A susceptibility parameter called the intelligence constant by which it is possible to assess the complexity of scientific research in the different periods in history is suggested. In scientific sense, the intelligence constant measures creative energy expended in the achievement of a major scientific result. It is demonstrated that the sudden change of intelligence constant signalizes a scientific revolution and so the law of intelligence constant change might provide a particular method to forecast scientific revolutions in the future.
This paper proposes to take the age at which a scientist achieved his first success as his famous-becoming age; uses a statistical method to obtaine the optimum age of scientists for making scientific discoveries; uses the same to find the experiential formula that explains the relationship between the number of scientific achievement and the number of scientists and their ages. Employing this formula, it expounds to some extent the Yuasa Phenomenon. For conclusion it analyzes the scientific value of experiential formula and the reliability of its scope of prediction.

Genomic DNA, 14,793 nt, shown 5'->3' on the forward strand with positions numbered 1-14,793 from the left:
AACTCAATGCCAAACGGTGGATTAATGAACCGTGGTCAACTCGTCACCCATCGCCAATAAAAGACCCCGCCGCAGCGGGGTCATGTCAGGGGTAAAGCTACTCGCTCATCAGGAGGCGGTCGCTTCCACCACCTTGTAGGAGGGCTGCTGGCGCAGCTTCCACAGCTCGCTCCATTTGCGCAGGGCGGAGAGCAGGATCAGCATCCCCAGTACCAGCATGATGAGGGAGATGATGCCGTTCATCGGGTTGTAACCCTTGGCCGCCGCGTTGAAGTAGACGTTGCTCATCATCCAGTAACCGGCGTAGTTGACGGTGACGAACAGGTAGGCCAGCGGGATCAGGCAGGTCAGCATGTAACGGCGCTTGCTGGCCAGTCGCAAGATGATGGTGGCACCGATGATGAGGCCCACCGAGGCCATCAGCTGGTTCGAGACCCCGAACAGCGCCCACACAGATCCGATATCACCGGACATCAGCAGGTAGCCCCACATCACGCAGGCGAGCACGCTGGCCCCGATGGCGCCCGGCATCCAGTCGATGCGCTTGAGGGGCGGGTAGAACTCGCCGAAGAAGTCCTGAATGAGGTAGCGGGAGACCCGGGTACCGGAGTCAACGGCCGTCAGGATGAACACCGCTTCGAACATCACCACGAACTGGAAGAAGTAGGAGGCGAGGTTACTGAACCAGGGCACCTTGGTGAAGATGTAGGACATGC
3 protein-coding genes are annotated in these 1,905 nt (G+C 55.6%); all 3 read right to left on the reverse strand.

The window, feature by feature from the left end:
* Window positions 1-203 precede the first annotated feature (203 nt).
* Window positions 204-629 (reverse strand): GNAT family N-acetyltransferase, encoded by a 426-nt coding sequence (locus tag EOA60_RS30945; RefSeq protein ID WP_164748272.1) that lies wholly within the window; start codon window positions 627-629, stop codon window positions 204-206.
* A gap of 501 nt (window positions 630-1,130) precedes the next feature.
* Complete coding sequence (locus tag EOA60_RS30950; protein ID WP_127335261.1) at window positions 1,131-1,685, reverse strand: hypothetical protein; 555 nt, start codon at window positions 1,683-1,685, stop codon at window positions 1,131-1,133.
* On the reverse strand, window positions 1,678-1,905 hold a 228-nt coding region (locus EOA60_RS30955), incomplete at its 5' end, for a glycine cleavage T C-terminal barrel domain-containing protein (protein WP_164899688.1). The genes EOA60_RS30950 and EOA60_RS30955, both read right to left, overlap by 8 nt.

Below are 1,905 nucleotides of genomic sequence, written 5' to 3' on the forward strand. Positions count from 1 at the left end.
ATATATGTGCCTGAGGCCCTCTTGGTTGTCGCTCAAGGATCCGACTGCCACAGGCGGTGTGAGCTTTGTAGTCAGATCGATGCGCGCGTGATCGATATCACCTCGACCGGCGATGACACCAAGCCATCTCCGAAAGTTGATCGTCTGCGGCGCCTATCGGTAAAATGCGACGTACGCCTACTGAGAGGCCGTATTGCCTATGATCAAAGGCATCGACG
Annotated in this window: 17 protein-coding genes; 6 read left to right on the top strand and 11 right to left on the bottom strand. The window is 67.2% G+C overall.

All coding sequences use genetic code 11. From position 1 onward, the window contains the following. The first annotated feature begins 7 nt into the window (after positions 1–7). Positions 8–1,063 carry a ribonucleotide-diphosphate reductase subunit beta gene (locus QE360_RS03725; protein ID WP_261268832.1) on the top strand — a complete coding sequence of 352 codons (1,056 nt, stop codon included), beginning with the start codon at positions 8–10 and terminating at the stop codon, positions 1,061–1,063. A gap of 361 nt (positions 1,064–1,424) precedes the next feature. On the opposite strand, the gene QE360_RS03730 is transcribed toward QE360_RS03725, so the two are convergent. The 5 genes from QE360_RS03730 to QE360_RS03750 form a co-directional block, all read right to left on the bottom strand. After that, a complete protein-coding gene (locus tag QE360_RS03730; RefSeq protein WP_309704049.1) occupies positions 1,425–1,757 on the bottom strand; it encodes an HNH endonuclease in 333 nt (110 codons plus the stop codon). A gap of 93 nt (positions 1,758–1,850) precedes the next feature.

Studies on the life-span of past scientists according to data of theChronicle of Major Events of Natural Sciences have found that the age of optimum peak value of scientific discovery is about half the peak value of their life-span. Achievements of those scientists who made a name before 25 years old are 44 percent more than average and their life efficiency is 1.7 times that of the average. Therefore it is an effective measure to train prococious scientists for a nation in her strive to catch up with or surpass world level in science.
Authors:Liang Li-Ming, Zhao Hong-Zhou, Wang Yuan, and Wu Yi-Shan
A statistical analysis is made of two data sets and it is found that the distribution of major scientific and technological achievements in terms of the age of those achievement makers is Weibull distribution. Pearson'sx2 test results are satisfactory. This finding holds for different centuries, different nations and different disciplines.